Falun Gong’s Media Machine

July 18, 2013

A few years ago when I attended the 6th Asian Heritage Street Celebration in San Francisco, I stopped at a booth for Shen Yun Performing Arts staffed with attractive, college age girls. My wife loves dance, and I thought she might be interested. I asked if this dance troop was part of a local college or university. The girl who handed me the brochure said yes.

She lied to me.

That evening, when I arrived home, I handed the brochure to my wife, who said, “That is Falun Gong.” I’ve written about The Falun Gong and Costco, about A Visit from the Falun Gong, and the more I learn about this group, the more sinister they become.

Turning to the Internet and using Google, I learned that New Tang Dynasty Television, Shen Yun Performing Arts and The Epoch Times all appear to be part of Falun Gong. I also discovered that Falun Gong must buy lots of Internet AD words so Google searches lead to one of the gears in the Falun Gong machine.  In fact, I had trouble finding anything but Falun Gong propaganda and had to keep altering my search terms to get beyond the Falun Gong firewall.

In time, I discovered a piece published in the Buffalo News saying, “the promoters and creators of “Shen Yun,” who have picked up a reputation for misrepresentation and deception over the years, have adopted the questionable propagandist tactics of the very government they criticize in their productions.”

Digging further, the New York Times reported, “China’s decision to ban Falun Gong was made after 10,000 adherents staged a silent protest outside the gates of Zhongnanhai, the Communist Party’s leadership compound in Beijing, to complain about reports in the state-run media that the group said were defamatory. Security forces apparently had no advance knowledge of the demonstration, which took place on April 25, 1999. The Chinese government began treating the group as a threat to national security.”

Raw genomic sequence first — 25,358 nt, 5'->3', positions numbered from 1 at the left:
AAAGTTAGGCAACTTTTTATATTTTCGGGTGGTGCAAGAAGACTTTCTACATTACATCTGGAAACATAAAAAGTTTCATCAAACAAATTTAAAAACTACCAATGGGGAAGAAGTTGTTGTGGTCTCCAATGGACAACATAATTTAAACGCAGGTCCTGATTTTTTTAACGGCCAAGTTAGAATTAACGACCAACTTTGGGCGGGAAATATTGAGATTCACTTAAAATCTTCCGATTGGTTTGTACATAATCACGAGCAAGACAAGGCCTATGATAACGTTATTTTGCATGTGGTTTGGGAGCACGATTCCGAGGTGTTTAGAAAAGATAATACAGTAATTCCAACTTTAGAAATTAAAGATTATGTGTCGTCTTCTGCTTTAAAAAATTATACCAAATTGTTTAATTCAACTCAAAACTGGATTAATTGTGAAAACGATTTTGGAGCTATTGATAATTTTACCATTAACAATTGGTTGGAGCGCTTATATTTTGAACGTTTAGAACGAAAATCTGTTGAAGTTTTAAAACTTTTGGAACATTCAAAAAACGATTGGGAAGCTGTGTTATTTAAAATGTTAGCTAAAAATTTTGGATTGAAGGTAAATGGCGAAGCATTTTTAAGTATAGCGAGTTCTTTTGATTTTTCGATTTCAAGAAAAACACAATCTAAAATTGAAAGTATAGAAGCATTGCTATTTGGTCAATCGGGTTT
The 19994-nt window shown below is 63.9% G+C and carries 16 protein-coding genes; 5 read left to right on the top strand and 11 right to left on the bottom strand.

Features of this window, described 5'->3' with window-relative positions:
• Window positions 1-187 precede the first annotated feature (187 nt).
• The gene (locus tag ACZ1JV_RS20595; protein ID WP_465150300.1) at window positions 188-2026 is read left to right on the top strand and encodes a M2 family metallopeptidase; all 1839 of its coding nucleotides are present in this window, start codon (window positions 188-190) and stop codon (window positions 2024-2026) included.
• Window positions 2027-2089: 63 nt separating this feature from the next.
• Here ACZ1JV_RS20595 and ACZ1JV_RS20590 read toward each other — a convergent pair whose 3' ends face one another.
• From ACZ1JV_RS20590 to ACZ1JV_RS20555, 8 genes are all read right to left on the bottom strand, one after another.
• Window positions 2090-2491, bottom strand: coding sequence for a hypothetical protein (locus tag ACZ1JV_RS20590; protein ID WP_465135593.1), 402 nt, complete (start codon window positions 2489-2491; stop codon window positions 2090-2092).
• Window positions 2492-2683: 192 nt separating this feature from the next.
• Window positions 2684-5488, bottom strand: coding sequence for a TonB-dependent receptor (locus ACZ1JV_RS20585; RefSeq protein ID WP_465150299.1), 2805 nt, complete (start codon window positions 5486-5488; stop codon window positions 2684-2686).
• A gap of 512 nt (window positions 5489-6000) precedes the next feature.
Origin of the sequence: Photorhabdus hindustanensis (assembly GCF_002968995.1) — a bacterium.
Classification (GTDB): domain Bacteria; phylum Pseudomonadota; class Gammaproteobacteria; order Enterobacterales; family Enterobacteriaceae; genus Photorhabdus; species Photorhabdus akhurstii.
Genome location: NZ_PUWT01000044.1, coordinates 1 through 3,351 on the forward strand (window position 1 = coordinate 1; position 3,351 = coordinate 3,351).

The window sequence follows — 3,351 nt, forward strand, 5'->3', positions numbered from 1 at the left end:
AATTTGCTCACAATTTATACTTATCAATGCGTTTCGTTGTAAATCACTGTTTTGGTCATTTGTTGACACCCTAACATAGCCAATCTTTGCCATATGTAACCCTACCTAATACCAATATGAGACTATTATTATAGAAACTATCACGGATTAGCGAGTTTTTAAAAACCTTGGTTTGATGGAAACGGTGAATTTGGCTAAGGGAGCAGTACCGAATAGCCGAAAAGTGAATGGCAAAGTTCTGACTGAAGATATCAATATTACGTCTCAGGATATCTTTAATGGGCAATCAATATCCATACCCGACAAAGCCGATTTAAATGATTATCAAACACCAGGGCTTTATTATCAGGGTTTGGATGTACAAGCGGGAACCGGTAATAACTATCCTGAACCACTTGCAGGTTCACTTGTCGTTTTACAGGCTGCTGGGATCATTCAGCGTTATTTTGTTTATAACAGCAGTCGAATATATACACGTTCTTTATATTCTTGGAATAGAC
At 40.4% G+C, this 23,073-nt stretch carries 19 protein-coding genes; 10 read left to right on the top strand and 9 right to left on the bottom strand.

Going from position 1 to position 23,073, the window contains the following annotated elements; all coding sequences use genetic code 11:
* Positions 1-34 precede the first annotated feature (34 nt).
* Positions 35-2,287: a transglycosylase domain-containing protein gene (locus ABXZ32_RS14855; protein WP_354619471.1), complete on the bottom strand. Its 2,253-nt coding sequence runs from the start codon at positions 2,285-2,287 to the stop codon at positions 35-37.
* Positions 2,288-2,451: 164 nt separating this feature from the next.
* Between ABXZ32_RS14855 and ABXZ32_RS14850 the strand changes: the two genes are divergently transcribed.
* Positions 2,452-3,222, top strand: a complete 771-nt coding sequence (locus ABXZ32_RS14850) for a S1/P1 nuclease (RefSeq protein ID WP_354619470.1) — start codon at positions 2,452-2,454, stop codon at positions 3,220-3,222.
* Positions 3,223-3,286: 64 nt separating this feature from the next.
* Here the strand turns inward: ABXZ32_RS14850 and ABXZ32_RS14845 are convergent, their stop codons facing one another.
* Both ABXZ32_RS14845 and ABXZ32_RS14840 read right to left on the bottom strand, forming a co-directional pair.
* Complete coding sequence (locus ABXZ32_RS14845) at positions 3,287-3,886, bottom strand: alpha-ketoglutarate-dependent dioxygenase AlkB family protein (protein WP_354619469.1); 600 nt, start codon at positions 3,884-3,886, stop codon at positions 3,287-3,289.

How about visiting Belching About China


Lloyd Lofthouse is the award-winning author of My Splendid Concubine [3rd edition]. When you love a Chinese woman, you marry her family and culture too. This is the love story Sir Robert Hart did not want the world to discover.

His latest novel is the multiple-award winning Running with the Enemy.

Subscribe to “iLook China”!
Sign up for an E-mail Subscription at the top of this page, or click on the “Following” tab in the WordPress toolbar at the top of the screen.

About iLook China

Democracy and Freedom – A Difference of Opinion

December 19, 2010

I’m sure that most Americans (as well educated as they are, and I’m being sarcastic) think all democracies are the same.

They aren’t.

The World Atlas lists 192 countries on the globe and according to Made in Democracies.org, there are 58 democracies. If correct, that means 134 countries are not democracies. This list excludes countries that claim they are democracies but are sanctioned tax havens for secret bank accounts or allow child prostitution.

If you read the entry for Democracy at Wikipedia, you will discover there are many different types of democracies.

The Economists Democracy Index has four categories. The next index from Freedom House has three.

In fact, Freedom House has another chart for Electoral democracies, which shrinks the list further.

There is another for Parliamentary democracies.

The smallest category may be for “liberal democracy” where elections should be free and fair, and the political process should be competitive. Even liberal democracies are divided into categories.

The United States is labeled as a federal republic along with India, Germany and Brazil.

The United Kingdom is listed as a constitutional monarchy along with Japan, Canada and Spain.

The biggest difference between China and most democracies is that China’s republic has one political party, which controls the state-owned media. Yet there are city and regional media in China that often publish opinions that do not appear in the national media. In addition, China’s Blogosphere is very active when it comes to expression and opinions.

In the US, six huge corporations own most of the so-called free media and an American corporation owns only one. Foreign corporations own the other five.

In America, freedom of the press means that conservative talk radio may manipulate public opinion and influence voters through lies and exaggeration, which it often does. We just saw that happen in the 2010 election.

This video explains how America became a democracy dominated by religion